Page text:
90125

Yes


By the end of the 70s, progressive perennials Yes had simply run out of gas. After the Drama album, Steve Howe and Geoff Downes went on to form Asia, leaving Trevor Horn, Chris Squire and Alan White to their own devices. Squire and White collaborated with Jimmy Page, forming a new band called XYZ (short for ex-Yes, Zeppelin). Page eventually opted out, so Squire and White put together a new group called Cinema. South African guitarist Trevor Rabin stepped in with a batch of songs and a new perspective. Original Yes keyboardist Tony Kaye joined shortly afterward. When original Yes vocalist Jon Anderson arbitrarily heard the basic tracks, he wanted in. With Anderson, the sound was unmistakably Yes. Another Yes casualty — Horn — was brought in to produce the music and 90125, the first new Yes album of the 80s, was born. What unfolded from there was to be the band's most successful outing.

The first single "Owner Of A Lonely Heart" was not only a quirky and catchy departure from previous Yes efforts; it was the first and only Number One single Yes would ever chart. Rabin, the song’s author, piped in as a strong and distinctive second voice. His guitar playing was much heavier than Howe's, yet something else altogether — a lot of attack and snarl that defiantly blew smoke at the pretense of the past, and transported Yes into the modern age. Videos of over half the album’s songs — "Hold On," "It Can Happen," "Changes" and "Leave It" — were all over MTV and receiving heavy airplay. "Cinema," the lone instrumental, went on to win a Grammy. Yes supported the album on the road for over two years, releasing a video (directed by Steven Soderbergh) and live EP called 9012Live.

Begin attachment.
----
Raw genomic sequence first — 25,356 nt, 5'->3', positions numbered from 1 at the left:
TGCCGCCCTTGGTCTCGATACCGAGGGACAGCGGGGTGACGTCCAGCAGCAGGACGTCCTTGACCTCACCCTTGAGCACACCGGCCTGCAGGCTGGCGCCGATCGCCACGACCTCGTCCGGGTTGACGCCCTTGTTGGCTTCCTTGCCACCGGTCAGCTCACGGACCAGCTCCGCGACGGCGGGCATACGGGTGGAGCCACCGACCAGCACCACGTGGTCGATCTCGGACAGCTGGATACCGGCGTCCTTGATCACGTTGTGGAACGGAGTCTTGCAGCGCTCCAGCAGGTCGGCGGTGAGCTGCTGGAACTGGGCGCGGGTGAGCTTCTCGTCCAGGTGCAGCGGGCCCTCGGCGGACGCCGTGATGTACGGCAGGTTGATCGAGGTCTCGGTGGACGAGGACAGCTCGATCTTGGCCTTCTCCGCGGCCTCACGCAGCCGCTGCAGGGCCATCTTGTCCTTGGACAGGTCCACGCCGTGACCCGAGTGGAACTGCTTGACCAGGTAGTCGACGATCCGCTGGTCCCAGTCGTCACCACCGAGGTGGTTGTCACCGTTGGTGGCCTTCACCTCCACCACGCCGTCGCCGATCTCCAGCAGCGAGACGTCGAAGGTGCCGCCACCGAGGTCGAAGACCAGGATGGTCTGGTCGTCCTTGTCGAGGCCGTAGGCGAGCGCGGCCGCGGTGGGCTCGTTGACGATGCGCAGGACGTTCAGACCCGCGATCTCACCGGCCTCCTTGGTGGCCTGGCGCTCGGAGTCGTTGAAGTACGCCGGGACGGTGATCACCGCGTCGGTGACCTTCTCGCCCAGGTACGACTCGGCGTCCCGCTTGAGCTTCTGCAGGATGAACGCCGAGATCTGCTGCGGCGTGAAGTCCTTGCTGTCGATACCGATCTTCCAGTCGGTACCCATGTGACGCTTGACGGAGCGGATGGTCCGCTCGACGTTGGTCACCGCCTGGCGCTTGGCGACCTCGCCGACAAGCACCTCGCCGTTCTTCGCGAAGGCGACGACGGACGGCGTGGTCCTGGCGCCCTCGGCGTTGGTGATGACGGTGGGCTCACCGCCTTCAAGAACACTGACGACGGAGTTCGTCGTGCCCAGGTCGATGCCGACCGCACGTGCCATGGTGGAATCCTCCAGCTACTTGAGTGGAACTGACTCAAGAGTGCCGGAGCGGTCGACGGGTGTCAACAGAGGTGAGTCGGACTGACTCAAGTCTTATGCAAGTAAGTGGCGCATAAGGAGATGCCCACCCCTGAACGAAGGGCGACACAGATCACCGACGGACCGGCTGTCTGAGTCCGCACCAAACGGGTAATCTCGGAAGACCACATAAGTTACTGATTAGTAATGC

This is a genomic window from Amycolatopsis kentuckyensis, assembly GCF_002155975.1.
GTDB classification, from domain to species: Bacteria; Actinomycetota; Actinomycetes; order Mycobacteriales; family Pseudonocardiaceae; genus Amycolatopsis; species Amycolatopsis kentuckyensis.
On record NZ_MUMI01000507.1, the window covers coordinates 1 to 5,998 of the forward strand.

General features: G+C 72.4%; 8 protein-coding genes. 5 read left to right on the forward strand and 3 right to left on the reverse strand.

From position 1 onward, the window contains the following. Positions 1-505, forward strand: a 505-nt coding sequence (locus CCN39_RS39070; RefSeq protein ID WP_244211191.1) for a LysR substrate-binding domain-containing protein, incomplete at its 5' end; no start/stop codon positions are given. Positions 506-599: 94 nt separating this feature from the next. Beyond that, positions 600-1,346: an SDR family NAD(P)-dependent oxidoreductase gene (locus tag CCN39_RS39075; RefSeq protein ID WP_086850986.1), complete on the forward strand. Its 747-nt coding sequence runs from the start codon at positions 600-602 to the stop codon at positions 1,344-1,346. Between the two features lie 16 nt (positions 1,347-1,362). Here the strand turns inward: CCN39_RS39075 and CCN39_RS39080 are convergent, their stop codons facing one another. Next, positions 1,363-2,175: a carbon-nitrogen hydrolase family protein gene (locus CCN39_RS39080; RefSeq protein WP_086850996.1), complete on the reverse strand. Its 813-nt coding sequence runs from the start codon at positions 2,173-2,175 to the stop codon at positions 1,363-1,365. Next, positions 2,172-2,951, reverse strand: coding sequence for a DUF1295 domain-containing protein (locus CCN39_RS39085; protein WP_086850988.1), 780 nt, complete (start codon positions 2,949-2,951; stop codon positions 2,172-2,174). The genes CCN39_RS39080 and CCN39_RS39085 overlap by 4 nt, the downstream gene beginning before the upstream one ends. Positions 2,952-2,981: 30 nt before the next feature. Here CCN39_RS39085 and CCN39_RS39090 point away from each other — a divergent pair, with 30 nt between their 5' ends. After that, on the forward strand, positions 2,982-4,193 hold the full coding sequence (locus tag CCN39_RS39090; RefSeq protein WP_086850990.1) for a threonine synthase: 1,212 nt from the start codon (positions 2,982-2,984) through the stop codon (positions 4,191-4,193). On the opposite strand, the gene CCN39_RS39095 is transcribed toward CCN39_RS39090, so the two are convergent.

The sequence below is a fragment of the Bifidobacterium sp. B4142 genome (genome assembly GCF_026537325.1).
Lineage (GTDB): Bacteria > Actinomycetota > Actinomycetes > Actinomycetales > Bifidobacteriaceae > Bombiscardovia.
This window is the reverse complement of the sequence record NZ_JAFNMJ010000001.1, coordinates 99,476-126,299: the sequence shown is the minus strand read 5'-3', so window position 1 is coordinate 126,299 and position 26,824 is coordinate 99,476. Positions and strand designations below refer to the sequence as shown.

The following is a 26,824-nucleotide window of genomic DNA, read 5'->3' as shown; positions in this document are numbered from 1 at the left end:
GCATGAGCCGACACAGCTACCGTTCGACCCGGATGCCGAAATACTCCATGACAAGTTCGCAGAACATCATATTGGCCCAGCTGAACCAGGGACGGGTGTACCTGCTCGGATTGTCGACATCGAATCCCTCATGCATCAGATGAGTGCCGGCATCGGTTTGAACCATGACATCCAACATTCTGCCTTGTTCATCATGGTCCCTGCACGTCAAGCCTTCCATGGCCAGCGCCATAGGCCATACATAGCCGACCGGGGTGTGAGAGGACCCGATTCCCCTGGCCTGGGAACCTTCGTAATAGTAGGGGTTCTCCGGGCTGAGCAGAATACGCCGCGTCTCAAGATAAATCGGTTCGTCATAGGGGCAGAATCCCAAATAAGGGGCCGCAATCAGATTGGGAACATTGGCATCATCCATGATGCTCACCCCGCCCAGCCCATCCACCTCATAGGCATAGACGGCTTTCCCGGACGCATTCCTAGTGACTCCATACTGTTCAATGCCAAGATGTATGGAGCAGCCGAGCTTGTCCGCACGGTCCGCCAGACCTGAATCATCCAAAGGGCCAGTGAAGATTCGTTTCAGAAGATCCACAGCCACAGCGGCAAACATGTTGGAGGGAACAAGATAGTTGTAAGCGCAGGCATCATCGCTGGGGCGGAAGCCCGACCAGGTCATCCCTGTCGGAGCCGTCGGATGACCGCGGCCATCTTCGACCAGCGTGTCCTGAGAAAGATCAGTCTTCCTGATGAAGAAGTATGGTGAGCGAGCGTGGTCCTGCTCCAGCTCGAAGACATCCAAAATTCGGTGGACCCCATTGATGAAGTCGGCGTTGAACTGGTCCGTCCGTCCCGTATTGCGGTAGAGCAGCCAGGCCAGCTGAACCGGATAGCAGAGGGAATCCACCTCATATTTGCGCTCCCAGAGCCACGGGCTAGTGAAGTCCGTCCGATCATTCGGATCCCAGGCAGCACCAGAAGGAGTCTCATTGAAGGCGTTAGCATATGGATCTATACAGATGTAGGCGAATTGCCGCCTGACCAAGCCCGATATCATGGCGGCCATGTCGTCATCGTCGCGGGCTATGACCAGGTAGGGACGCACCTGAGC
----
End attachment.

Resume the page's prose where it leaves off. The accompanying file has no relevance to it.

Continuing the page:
Everything about Yes was a little different. Their staging was less cluttered, more streamline and broken down. Anderson, Squire, White and Kaye sported new looks while the world got to know the omnipotent Rabin. Along with Horn, Rabin introduced such sleight-of-hand studio tricks as samplers and drum machines. Kaye shied away from any Wakemanian keyboarding of the past, employing a number of pre-set gadgets that congruently added lots of sparkle and subtlety to the final mix. Squire certainly maintained his brand of thunder while White juggled his way through a myriad of obstacle courses. Anderson simply seemed to be riding it out. As good as he sounded on everything he sang, Yes — Anderson's Yes — had been radically overhauled, and was out of his grasp. Perhaps for his sake, the 80s lineup wasn’t especially prolific, releasing only 2½ records over the next 10 years. Years later, of course, the classic lineup would reassume throne, playing mostly stuff from the 70s. They do, however, continue to incorporate their only Number One single into the mix — a constant reminder of the success they attained with 90125.

~ Shawn Perry

 

 

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